A root parasite mainly of Galium mollugo and G. verum, probably perennial and sometimes long-lived. It occurs in stabilised dune grassland, and in scrub and hedge banks on chalk downs and undercliffs. Most populations are small, but some of those on dunes are of a considerable size. Lowland.
Populations of this species on the North Downs (E. Kent) are vulnerable, and may be declining because of habitat change, but those on dunes seem reasonably secure. Native records from other parts of Britain, including Scotland, are now considered to be errors.
European Temperate element, with a continental distribution in W. Europe.
Light (Ellenberg): 8
Moisture (Ellenberg): 3
Reaction (Ellenberg): 9
Nitrogen (Ellenberg): 2
Salt Tolerance (Ellenberg): 0
January Mean Temperature (Celsius): 4.1
July Mean Temperature (Celsius): 16.4
Annual Precipitation (mm): 782
Count of 10km squares in Great Britain: 5
Count of 10km squares in Ireland: 0
Count of 10km squares in the Channel Isles: 0
Atlas Change Index: 0.01
RDB Species Accounts
Orobanche caryophyllacea Sm. (Orobanchaceae)
Bedstraw broomrape, Clove-scented broomrape
Status in Britain: VULNERABLE. WCA Schedule 8.
Status in Europe: Not threatened.
In Britain, O. caryophyllacea is restricted to East Kent; the few records from outside the county representing errors in identification or mis-labelling of herbarium specimens. The population at Sandwich Bay is on an established dune system, whilst its other sites in Kent are hedgebanks or scrub on chalk downs and undercliffs.
This species mainly parasitises Galium mollugo and G. verum. It is perennial, and once established, may be long-lived. It flowers in June and July, with flowers at the start of anthesis being noticeably clove-scented. Most flowers produce seed, indicating good pollination. It appears to be an outbreeding species, as isolated single inflorescences or multiple inflorescences from the same clone do not set seed, suggesting a high degree of self-incompatibility. A range of insects including bumble-bees, wasps and stiletto flies have been recorded visiting the flowers and all are likely pollinators. The plant is also able to reproduce vegetatively.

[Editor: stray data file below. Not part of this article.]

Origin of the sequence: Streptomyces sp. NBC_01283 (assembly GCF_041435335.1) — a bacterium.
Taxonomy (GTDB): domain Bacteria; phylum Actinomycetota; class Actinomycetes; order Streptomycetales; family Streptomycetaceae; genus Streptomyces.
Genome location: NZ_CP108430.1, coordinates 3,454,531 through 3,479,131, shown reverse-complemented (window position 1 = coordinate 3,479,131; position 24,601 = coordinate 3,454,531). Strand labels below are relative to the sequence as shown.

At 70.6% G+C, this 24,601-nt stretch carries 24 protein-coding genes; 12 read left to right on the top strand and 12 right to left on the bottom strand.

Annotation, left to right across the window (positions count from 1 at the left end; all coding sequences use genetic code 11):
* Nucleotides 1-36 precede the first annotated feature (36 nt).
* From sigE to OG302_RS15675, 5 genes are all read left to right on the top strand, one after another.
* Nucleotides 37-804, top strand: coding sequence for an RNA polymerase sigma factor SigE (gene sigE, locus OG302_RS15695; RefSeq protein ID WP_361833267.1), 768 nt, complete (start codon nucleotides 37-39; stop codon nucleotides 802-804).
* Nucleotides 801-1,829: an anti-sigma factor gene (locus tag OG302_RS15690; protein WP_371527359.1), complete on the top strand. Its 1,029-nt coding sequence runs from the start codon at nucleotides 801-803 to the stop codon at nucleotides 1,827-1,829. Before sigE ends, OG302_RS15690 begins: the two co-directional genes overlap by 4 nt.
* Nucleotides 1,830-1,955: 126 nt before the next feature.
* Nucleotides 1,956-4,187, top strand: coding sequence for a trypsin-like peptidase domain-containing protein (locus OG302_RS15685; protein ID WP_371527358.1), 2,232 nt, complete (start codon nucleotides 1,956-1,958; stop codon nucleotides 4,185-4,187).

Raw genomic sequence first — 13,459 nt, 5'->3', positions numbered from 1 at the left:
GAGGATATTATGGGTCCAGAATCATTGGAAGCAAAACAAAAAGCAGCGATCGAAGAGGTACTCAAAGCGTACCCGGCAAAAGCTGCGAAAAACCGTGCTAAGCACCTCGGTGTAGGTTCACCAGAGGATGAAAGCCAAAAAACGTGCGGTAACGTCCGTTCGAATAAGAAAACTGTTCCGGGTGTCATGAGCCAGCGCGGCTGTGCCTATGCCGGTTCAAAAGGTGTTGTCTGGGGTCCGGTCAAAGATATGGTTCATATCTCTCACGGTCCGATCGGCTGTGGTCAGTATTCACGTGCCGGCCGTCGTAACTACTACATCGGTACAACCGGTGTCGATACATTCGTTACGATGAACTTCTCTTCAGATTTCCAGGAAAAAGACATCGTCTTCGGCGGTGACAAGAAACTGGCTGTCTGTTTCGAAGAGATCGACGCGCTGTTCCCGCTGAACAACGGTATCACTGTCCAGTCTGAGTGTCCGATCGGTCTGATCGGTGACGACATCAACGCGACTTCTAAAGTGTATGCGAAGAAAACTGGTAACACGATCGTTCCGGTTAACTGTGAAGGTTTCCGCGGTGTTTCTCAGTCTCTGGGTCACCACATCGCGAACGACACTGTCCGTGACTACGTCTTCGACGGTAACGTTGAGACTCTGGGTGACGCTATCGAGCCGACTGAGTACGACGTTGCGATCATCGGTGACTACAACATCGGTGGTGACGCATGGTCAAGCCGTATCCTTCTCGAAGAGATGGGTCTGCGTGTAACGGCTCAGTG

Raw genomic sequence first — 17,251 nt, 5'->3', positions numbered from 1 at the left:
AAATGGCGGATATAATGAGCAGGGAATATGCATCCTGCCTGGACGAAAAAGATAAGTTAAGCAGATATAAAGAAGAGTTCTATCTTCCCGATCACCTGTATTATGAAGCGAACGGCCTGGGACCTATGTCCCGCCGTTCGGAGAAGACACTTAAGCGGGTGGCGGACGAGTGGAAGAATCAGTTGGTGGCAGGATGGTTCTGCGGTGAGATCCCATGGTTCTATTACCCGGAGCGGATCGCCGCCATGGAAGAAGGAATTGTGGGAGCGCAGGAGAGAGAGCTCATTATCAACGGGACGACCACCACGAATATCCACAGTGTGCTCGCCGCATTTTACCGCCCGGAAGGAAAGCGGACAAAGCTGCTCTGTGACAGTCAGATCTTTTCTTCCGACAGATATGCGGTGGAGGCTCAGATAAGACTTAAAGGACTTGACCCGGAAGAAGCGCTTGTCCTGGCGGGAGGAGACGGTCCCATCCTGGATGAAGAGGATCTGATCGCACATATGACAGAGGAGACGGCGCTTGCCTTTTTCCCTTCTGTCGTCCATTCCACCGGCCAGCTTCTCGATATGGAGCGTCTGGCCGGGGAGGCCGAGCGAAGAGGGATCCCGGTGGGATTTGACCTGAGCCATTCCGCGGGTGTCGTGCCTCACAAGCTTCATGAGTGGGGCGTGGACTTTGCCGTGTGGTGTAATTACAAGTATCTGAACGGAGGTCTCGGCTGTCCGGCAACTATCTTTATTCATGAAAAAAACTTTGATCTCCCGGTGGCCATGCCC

O. caryophyllacea is most numerous at Sandwich Bay, where it can regularly be seen in considerable numbers, with more than 1,000 inflorescences. It has been recorded at six other sites since 1980, all within the Dover-Folkestone area, though one is now lost to development. Most of these populations are small (from one to twenty spikes), although in the latter part of the 1980s, over 60 inflorescences were recorded at two of these sites. However, the chalk cliffs are a fragile and difficult habitat to explore, and it is possible that it may be more frequent in this area than the few records suggest.
Currently, the population at Sandwich Bay seems reasonably secure, but populations on the South Downs may be threatened by habitat destruction as a result of road widening or other development associated with the Channel Tunnel link.
O. caryophyllacea has a widespread distribution in central Europe, extending eastwards to Poland, Latvia, the Caucasus and Iran, southwards to North Africa and northwards to Sweden and perhaps Norway. It is difficult to explain its limited British distribution, since its occurrence in the northern Alps and Scandinavia suggests that its range is not limited by a cooler climate.
PLANTATT - Attributes of British and Irish plants. (.zip 1455KB) This dataset was compiled and published in 2004, and last updated in November 2008. Download includes an Excel spreadsheet of the attributes, and a PDF explaining the background and nomenclature. Note that the PDF version is the booklet as published, whereas the Excel spreadsheet incorporates subsequent corrections. A hardcopy can be purchased from the Centre for Ecology and Hydrology.
Atlas text references
1978. Vergleichende Chorologie der zentraleuropäischen Flora. Volume 2. 2 vols.
1991. An account of Orobanche L. in Britain and Ireland. Watsonia. 18:257-295.
1999. British Red Data Books. 1. Vascular plants, edn 3.